Women know that menopause can put a "sell by" date on getting pregnant, but common wisdom says that men retain much of their fertility well into old age. That common wisdom is wrong.
In an article for the Washington Post, Ana Swanson explains just what that means. Men can certainly keep on making sperm until they shuffle off this mortal coil, and it's possible for them to father children when they're in their 60s and 70s. But that doesn't mean it's easy. From the article:
Studies indicate that a man's age can affect his fertility in three main ways. The older the father, the harder it may be for a couple to conceive a baby. Older fathers are also more likely to see pregnancies result in miscarriages. And the older age of the father can potentially trigger health problems in a child, too.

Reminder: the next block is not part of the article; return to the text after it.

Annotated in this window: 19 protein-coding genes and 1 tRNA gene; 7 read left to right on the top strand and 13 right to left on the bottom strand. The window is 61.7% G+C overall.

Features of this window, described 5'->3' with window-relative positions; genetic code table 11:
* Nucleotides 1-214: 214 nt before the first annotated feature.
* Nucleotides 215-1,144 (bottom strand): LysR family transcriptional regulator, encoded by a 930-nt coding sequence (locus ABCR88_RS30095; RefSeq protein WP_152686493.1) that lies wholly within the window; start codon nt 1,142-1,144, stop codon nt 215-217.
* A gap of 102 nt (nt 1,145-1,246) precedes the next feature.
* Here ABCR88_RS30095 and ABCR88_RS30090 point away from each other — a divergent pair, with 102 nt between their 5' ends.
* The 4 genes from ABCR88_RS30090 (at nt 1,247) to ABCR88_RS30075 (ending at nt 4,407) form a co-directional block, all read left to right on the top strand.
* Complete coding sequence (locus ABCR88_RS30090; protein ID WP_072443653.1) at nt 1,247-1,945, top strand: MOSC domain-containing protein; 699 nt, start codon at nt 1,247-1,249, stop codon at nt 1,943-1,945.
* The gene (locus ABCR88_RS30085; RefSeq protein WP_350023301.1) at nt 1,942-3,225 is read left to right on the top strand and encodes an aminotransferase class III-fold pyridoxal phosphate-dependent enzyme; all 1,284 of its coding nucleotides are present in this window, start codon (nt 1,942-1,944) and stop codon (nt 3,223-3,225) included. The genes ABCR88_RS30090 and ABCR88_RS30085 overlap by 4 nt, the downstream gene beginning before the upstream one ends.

Swanson lays out what's known about how male fertility declines with age -- drops in testosterone secretion affects sperm production, and years of steady cell division mean that mutations accumulate in the sperm-making cells of the testes. There may be other factors we don't know anything about yet: it turns out that unlike other health research, research on male reproductive health lags behind research on females.